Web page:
05/12/2013 - The metropolitan region of Aix-Marseille in the south of France needs to tackle its fragmentated governance if it is to return to more inclusive and sustainable economic growth, according to a new OECD report.
It says Aix-Marseille remains a dynamic metropolitan area. It had the second-highest employment growth among European urban areas in the OECD database between 2000 and 2012, and the highest among French metropolitan areas. France’s third-largest metropolitan area also improved its standing in terms of innovation, business start-ups and international attractiveness.
Presenting the report in Marseille, OECD Secretary-General Angel Gurría said: “A return to inclusive growth will entail tackling issues of economic development and citizen welfare on a scale which matches the realities of the broader employment market”. He added: “Metropolitan regions across the world are having to meet growing demands from their citizens, often against a backdrop of tighter budgets. This requires better co-operation between levels of government.”
Despite its strengths, Aix-Marseille still faces many challenges. Sharply rising employment has not been enough to make a significant dent in joblessness: at 12%, unemployment still exceeds the average rate for France and for the 275 metropolitan areas in OECD countries with populations of over 500 000. Aix-Marseille must also confront international competition in a number of sectors. For example, the port of Marseille-Fos has lost ground in recent decades as compared with port cities such as Genoa, Antwerp and Barcelona.
The report says the metropolitan area’s greatest challenges come not so much from the outside as from within. Aix-Marseille is one of the most unequal of French metropolitan areas, whether in terms of income, access to employment or education. These socio-economic inequalities are reflected in the differences between localities. The youth unemployment rate climbs to 50% in certain districts where more than a third of the population have no formal educational qualifications.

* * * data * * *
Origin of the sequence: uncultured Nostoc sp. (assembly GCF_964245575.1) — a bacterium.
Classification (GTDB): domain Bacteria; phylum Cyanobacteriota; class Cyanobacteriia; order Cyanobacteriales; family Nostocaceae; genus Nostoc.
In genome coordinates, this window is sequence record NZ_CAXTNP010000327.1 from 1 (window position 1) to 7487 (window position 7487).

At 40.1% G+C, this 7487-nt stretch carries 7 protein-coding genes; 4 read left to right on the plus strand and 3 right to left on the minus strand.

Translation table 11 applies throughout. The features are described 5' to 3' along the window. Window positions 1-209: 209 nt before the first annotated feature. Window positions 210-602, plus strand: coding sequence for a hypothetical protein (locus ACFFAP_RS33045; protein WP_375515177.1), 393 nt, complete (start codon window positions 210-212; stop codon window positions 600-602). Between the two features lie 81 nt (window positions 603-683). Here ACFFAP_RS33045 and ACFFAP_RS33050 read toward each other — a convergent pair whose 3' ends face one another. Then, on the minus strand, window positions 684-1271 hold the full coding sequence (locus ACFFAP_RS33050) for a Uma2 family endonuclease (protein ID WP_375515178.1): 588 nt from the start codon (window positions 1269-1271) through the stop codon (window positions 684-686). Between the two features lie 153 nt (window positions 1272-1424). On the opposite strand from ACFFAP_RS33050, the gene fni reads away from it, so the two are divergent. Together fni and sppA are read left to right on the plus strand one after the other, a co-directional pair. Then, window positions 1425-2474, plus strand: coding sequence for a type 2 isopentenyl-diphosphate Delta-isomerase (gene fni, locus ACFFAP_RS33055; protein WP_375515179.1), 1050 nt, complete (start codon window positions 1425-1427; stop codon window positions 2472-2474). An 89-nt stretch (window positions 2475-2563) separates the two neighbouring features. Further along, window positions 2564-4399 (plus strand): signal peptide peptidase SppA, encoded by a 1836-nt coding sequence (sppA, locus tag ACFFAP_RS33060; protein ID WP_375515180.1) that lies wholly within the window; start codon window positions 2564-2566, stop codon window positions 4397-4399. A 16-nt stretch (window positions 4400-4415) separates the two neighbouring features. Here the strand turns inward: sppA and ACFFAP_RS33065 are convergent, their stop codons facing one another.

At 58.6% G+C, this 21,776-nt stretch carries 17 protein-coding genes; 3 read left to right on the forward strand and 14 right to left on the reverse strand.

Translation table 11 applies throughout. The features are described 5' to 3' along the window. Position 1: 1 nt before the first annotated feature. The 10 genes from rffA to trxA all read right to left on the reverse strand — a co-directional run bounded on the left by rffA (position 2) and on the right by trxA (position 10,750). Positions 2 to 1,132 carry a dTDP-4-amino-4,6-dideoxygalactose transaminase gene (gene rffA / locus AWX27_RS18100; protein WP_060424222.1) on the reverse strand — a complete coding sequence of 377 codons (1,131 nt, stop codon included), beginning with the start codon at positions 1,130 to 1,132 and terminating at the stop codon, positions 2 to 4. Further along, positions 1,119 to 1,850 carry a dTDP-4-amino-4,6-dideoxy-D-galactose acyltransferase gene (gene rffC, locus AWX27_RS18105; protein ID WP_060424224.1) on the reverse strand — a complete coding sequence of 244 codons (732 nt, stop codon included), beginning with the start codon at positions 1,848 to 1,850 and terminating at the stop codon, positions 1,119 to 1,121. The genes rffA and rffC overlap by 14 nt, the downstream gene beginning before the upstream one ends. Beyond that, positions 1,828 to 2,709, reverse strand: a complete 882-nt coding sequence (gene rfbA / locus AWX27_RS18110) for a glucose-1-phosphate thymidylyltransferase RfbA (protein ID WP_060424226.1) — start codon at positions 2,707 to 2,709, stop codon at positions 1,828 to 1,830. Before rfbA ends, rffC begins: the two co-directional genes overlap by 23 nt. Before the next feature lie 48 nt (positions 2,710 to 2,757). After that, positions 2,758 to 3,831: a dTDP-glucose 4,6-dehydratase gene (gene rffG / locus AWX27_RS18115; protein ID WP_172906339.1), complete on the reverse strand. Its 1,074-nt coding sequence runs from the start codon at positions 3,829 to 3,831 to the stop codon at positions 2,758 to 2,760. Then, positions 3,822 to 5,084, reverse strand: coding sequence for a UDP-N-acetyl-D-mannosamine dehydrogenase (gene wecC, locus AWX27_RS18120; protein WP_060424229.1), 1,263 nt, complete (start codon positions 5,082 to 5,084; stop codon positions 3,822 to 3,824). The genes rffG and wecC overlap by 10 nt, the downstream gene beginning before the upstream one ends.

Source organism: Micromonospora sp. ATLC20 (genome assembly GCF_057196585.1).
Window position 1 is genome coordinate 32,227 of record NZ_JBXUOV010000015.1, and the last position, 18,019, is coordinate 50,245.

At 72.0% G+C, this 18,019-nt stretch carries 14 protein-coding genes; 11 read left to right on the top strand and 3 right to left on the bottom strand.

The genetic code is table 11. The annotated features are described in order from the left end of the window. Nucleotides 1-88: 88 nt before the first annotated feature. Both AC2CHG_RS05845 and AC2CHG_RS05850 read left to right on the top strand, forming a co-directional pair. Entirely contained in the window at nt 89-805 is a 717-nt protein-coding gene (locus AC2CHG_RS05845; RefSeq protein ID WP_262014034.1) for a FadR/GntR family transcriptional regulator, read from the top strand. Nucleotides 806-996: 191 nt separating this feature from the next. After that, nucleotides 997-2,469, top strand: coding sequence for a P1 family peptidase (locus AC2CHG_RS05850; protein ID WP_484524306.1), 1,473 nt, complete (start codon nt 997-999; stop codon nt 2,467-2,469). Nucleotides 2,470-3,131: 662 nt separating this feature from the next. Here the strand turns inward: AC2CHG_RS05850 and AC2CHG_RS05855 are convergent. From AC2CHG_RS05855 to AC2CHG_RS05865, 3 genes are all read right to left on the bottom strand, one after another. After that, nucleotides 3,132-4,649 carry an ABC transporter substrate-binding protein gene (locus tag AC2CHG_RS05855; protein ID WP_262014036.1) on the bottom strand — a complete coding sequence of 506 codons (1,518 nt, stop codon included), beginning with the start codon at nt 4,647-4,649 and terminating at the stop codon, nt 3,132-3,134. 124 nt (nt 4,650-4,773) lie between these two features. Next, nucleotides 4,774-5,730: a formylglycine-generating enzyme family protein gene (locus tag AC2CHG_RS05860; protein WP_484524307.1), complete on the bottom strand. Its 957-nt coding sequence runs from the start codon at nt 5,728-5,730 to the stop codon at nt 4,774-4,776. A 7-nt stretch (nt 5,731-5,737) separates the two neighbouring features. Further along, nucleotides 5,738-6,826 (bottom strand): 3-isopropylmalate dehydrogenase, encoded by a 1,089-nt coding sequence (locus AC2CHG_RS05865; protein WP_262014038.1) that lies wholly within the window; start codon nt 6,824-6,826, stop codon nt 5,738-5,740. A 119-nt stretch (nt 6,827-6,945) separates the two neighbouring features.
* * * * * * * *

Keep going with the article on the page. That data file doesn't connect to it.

Aix-Marseille, comprising over 130 municipalities, is, along with most of the other metropolitan areas in France, among the most highly fragmented in the OECD. In addition to the municipal level, there are six inter-communal entities, the département, the region and the central government’s local outposts. The fragmentation of government action impedes adequate solutions to the challenges of employment, competitiveness, joblessness and exclusion.
Ten different authorities have responsibility for public transport within the metropolitan area. Fewer than 10% of all journeys within the area are taken by public transport. The resulting congestion and pollution are substantial, and journeys to work are made difficult. There is also a lack of co-ordination in areas such as land-use planning and economic development.
Faced with similar challenges, a great many OECD metropolitan areas have instituted governance reforms in recent decades, including Barcelona, Frankfurt, London, Montreal, Portland and Copenhagen. The OECD study provides an international perspective on the planned reform of Aix-Marseille, holding it up against the range of reforms currently underway in other OECD countries, and proposes a number of levers for change.
The future metropolitan area, the contours of which are under debate in the French Parliament, will need to show that it delivers genuine added value, institutionally and financially. It will also need to tackle issues that have not so far been adequately dealt with by other territorial entities. The legislation is just a first step. Clearly it is implementation that will determine the impact.
For further information about the report, journalists are invited to contact Claire Charbit (tel.: +33 1 45 24 99 19); Dorothée Allain-Dupré (tel.: + 33 1 45 24 82 43) ou Isabelle Chatry (tel.: + 33 1 45 24 98 02) in the OECD Governance Directorate.
To read the report or for more information on Towards more inclusive growth in the metropolitan area of Aix-Marseille: International insights, can be found at: www.oecd.org/regional/aix-marseille.htm.